Published Articles

  • Esposito, C., Rigby, D. 2019. Buzz and Pipelines: The Costs and Benefits of Local and Non-Local Interaction. Journal of Economic Geography 19 (3). 753-773. [PDF]   [Article]

— Awarded the 2019 UCLA Geography Graduate Student Publication Award.

  • Meyer, W., Esposito, C. 2014. Burgess and Hoyt in L.A.: Testing the Chicago Models in the Automobile-Age American City. Urban Geography 36 (2). [Article]
  • Meyer, W, Esposito, C. 2014. Residential Patterns in the Pre-Automobile American City. Geographical Review 104 (3). [Article]

Under Peer Review

  • Esposito, C. Cycles of Regional Innovative Growth. Revise and resubmit.
    • Abstract: For academics and policymakers invested in regional economic development, two pertinent questions are how innovative city-regions rise and whether it is inevitable that innovative city-regions will fall. Using data from 8 million patents granted to U.S.-based inventors between 1850 and 2000, this study describes a general process that city-regions undergo as innovation begins, expands, declines, and (occasionally) resurges in regions. The results of the study show that inventors experiment with a small number of promising, diverse, and non-local ideas in the years before innovation in their home regions begins to grow, that inventors build on early locally-introduced ideas as innovation in their home regions expands, and that inventors experiment with relatively homogeneous sets of ideas shortly before innovation in their home regions declines. The results also show that declining regions rarely experience a second wave of local innovative growth. However, resurgences of innovation in the few regions that do experience second waves can be anticipated by changes in the knowledge sourcing strategies of the local inventors. In particular, inventors experiment with promising, diverse, and non-local ideas in the years leading up to second cycles of regional innovative growth; the same types of sources they experiment with in the years leading up to the first cycles.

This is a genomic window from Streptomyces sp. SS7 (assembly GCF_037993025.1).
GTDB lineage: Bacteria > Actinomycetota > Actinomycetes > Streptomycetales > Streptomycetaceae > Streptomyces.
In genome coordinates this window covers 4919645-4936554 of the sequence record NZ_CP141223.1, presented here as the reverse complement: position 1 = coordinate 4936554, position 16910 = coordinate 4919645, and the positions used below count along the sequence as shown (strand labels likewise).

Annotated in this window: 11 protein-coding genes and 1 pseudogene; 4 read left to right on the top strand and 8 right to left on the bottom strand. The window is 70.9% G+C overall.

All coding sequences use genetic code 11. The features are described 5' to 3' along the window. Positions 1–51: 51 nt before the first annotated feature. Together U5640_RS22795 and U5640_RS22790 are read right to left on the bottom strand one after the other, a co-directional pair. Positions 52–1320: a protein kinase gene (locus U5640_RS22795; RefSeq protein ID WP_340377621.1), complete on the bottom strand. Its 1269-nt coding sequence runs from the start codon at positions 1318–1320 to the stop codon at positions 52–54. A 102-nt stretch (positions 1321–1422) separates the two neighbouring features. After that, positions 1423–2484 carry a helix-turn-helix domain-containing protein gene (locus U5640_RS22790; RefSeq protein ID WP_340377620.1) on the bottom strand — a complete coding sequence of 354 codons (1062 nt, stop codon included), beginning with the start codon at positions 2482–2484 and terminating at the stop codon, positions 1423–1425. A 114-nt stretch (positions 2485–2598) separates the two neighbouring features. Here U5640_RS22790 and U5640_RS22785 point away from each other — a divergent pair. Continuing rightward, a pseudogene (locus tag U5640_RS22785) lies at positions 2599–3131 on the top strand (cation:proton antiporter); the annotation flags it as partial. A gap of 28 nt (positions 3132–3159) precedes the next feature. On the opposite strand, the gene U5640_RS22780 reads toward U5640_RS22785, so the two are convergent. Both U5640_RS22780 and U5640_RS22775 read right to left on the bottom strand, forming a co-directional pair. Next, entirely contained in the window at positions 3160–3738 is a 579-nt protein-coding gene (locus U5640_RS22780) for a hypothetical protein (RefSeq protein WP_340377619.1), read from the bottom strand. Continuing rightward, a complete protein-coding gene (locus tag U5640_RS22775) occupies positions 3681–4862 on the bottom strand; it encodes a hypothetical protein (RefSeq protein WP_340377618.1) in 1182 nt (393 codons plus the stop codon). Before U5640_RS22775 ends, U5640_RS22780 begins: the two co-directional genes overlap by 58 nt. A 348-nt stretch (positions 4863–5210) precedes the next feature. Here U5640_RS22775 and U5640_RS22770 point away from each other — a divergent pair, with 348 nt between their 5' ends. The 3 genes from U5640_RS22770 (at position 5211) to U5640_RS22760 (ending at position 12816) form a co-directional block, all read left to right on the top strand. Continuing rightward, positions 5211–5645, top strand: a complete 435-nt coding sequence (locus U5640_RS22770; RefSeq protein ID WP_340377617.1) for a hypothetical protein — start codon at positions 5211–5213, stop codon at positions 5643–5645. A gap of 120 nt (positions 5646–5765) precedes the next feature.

• Esposito, C., Leamer, E., and Nickelsburg, J. Who Paid Los Angeles’ Minimum Wage? A Side-by-Side Minimum Wage Experiment in Los Angeles County. Under peer review.